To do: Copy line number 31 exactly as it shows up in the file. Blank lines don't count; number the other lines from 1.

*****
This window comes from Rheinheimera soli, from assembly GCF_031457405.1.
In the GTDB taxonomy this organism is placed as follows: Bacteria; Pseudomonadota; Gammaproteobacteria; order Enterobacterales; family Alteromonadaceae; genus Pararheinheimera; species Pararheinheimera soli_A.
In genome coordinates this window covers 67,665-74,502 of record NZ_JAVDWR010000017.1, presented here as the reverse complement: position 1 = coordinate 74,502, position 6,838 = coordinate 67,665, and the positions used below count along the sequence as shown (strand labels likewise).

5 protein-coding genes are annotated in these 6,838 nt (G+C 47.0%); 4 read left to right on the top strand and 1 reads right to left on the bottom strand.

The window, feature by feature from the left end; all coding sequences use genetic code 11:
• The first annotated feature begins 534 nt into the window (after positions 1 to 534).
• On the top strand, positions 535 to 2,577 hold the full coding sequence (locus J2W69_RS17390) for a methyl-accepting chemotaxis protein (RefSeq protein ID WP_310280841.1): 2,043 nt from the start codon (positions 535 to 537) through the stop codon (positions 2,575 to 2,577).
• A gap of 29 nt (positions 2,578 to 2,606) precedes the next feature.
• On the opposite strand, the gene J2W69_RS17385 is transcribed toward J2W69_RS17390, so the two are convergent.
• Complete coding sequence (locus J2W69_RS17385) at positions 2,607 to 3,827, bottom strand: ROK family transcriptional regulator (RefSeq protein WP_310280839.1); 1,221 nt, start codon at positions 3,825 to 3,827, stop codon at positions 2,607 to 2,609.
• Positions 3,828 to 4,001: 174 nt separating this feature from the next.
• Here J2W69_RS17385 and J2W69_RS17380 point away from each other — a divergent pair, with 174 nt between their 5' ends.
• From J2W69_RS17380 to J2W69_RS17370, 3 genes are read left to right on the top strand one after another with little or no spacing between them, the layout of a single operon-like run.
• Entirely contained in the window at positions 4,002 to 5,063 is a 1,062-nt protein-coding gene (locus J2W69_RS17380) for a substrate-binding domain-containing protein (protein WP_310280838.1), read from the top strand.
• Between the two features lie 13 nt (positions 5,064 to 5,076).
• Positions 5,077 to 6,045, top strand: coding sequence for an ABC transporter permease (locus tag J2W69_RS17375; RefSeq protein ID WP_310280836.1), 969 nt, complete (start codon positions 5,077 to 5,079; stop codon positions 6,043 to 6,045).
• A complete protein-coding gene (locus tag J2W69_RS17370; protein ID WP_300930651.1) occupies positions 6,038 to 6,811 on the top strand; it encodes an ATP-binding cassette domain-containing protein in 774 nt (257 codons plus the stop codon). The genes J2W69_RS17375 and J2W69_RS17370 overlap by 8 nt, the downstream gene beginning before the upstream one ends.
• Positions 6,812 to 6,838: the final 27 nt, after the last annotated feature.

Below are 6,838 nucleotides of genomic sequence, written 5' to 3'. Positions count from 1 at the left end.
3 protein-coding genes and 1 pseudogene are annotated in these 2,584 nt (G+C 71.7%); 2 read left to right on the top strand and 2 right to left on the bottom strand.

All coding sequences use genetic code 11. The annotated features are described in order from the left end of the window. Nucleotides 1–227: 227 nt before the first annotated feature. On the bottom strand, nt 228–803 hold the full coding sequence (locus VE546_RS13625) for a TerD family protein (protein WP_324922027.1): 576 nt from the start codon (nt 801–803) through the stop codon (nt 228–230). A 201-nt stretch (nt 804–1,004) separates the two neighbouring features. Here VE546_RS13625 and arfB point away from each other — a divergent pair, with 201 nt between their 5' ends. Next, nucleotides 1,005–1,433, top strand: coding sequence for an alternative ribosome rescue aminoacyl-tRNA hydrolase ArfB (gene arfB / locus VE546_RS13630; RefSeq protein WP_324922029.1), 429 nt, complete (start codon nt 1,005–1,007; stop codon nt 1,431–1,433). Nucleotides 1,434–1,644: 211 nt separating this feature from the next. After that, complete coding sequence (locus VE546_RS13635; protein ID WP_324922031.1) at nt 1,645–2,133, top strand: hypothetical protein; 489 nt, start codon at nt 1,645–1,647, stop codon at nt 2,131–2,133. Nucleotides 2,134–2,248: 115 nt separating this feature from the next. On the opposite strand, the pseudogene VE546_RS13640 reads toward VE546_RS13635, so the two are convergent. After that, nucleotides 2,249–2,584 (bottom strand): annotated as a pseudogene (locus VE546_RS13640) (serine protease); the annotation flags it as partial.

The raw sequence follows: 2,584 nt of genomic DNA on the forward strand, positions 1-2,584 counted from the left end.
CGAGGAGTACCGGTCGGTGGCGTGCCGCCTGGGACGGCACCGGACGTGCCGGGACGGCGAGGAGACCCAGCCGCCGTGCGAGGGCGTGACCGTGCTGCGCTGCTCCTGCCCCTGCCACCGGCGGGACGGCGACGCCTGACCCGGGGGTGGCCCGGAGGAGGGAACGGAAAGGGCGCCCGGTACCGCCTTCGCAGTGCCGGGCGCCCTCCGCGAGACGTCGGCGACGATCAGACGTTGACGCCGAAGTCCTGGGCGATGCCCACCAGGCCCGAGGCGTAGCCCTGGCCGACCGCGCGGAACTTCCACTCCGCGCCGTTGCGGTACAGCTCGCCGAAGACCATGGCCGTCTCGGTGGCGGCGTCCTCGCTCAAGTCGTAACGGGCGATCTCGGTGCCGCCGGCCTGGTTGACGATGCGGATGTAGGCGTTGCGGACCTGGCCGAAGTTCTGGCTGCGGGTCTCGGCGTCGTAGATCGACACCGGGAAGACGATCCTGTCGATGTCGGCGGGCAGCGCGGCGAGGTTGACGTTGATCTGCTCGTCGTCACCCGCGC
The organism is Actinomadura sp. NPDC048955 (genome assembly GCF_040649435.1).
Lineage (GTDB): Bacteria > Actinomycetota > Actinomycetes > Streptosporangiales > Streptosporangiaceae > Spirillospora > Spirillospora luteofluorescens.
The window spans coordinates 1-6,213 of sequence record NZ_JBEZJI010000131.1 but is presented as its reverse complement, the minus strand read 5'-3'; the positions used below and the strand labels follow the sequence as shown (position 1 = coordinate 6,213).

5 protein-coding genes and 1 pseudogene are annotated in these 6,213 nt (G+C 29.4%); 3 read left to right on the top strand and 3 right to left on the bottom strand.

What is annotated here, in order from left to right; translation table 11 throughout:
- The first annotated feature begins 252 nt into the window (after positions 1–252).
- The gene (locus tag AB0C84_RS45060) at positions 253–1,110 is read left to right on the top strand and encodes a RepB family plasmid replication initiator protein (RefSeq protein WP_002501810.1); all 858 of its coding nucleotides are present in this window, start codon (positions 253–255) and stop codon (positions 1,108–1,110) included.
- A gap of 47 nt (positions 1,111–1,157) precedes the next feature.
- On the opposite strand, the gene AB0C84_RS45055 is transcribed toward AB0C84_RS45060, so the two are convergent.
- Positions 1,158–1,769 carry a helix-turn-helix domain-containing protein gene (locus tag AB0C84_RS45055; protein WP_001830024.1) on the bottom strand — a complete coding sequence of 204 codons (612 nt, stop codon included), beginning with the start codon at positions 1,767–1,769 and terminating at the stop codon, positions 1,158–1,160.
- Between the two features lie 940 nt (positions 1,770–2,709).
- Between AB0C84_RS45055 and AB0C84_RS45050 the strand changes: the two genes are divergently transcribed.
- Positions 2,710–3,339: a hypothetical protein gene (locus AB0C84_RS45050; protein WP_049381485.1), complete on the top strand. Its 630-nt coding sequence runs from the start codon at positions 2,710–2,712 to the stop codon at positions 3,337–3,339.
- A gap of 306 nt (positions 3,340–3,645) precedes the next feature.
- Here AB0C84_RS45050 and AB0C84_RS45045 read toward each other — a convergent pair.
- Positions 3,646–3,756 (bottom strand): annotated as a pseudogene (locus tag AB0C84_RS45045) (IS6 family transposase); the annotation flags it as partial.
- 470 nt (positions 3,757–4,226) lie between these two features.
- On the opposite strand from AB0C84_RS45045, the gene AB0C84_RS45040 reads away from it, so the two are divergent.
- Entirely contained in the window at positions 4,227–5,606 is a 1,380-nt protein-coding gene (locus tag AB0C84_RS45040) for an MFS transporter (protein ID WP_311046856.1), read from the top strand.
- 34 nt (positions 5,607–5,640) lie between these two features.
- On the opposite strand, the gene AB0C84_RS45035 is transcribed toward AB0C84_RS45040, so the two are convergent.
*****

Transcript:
- A gap of 47 nt (positions 1,111–1,157) precedes the next feature.